Cornering


I’ve been meaning to write this piece for a number of weeks now but somehow haven’t quite managed to find the right words and as ever events (dear boy) have otherwise gotten in the way.  However, I was spurred into action this morning by a news item, more on which in a moment.

So why the title for a start?  I thought of it after visiting a friend of mine who has recently had a nasty accident involving a rutted road corner, a bike and, now, a collection of broken bones in and around her shoulder.  I don’t take this lightly. Those who have known me for sometime know I have my own history with shoulder injuries, they are horrible and I know how my friend feels. But it also got me thinking about how corners should be taken with care and attention.  The corner I’m referring to is the fairly major one I have just taken and thought it only right to tentatively note it – if not to you then to myself.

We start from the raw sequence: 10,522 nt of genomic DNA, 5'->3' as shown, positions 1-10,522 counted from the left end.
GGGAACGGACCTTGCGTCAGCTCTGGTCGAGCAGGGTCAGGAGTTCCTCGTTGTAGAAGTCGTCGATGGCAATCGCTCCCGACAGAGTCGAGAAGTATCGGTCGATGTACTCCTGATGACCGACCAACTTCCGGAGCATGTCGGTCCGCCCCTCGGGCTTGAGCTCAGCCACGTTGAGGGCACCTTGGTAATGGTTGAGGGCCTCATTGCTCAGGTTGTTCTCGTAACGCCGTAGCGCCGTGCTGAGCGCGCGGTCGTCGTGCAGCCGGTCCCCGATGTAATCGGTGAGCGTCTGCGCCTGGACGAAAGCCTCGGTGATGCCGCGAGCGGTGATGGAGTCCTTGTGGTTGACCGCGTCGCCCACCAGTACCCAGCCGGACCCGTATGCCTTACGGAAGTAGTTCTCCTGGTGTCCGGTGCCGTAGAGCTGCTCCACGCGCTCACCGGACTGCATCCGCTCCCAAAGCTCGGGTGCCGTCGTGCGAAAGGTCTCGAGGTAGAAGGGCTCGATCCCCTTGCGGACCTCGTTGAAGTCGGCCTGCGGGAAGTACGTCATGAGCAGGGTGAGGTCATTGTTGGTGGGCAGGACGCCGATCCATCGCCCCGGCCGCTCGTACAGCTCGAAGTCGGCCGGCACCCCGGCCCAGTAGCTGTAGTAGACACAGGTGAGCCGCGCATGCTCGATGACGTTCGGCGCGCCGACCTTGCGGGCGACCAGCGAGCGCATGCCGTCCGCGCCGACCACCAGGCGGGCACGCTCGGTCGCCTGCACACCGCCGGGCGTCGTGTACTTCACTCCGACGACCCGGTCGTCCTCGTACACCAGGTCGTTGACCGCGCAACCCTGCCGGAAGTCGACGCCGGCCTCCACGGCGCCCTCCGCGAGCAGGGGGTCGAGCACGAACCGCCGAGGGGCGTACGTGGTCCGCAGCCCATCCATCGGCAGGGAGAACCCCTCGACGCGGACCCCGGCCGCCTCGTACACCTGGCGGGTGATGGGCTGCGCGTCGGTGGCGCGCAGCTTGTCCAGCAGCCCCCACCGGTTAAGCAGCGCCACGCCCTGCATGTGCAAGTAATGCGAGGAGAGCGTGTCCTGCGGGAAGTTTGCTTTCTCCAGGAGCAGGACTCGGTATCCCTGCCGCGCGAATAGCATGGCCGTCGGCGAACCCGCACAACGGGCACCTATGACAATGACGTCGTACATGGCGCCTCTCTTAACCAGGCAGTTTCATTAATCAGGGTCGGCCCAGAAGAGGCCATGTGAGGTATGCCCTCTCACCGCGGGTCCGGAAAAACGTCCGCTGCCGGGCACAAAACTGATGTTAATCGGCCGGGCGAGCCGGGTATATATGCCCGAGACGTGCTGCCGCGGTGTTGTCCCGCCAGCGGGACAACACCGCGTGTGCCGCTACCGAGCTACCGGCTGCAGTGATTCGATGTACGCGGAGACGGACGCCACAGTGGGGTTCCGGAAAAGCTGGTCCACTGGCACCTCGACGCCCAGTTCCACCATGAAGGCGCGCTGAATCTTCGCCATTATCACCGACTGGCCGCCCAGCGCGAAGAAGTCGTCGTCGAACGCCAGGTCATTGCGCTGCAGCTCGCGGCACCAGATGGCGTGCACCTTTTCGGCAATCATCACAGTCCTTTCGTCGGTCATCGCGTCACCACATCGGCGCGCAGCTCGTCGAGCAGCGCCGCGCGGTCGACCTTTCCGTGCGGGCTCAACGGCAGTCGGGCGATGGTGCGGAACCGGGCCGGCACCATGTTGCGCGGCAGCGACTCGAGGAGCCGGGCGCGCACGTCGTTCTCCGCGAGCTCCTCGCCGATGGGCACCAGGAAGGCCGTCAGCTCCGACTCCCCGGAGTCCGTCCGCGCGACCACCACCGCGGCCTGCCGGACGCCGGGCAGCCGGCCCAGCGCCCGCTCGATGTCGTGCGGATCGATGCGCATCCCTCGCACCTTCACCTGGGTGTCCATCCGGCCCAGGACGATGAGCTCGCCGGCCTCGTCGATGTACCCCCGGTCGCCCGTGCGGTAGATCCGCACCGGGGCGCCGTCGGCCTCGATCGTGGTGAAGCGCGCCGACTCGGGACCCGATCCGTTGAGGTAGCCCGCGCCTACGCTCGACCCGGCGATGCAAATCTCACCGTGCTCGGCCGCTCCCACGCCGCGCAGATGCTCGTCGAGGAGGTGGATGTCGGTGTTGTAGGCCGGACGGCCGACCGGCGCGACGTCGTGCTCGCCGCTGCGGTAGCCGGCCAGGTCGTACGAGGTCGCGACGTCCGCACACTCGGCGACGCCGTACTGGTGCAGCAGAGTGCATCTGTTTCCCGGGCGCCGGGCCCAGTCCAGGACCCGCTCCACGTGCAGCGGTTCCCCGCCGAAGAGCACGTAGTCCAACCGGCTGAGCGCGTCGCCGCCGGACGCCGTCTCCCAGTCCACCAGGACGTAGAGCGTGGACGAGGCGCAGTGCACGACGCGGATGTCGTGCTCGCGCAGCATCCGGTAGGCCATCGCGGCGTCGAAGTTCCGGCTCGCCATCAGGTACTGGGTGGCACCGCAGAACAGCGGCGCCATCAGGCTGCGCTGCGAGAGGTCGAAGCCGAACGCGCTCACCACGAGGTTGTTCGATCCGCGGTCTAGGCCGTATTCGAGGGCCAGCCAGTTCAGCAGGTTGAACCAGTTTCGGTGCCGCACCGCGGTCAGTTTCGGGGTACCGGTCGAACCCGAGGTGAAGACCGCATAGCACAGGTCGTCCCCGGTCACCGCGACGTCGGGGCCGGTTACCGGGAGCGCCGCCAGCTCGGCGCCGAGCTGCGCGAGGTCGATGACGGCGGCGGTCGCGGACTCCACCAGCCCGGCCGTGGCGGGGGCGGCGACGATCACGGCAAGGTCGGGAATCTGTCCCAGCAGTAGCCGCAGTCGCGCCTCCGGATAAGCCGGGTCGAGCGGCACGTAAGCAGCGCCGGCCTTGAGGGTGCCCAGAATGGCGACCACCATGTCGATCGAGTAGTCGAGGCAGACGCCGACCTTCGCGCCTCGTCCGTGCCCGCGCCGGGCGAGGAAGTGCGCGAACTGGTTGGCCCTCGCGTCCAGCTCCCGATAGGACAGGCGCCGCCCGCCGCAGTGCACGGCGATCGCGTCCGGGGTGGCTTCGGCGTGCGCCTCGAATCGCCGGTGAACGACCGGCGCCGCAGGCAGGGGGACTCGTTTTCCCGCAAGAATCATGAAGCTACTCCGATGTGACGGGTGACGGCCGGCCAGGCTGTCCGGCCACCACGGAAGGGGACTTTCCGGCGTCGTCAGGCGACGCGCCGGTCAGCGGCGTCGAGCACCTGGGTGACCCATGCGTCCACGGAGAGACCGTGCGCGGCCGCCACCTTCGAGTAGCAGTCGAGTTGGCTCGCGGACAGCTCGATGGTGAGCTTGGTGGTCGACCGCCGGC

The drugs don't work so try a little tenderness

It has been a long time coming but 18 months after initially seeking help I feel I can safely look back on the progress I’ve made.  In October 2009 the hardest thing was admitting to myself I had a problem. Now I have cautious optimism for the future. In that time I’ve confronted some of the demons, the lies and the fears that had been clogging up my head and that was hard. I’ve stepped out from behind the masks that I used to wear and become more aware of who I am.  I’ve tried new things. I’ve ridden 100 miles over challenge terrain and raised £800 for a good cause.  More to the point, I’ve got out, put myself in new situations and realised that people don’t bite and that you can actually have some fun. I’ve even begun the process of launching my own business.  But I think the biggest thing I have learnt is that this is a never ending road. There is no one solution, no right way of doing anything. Equally, there is no panacea but a lot of hard work by myself. The benefits though are worth it, as I’m sure MrsAB will attest to.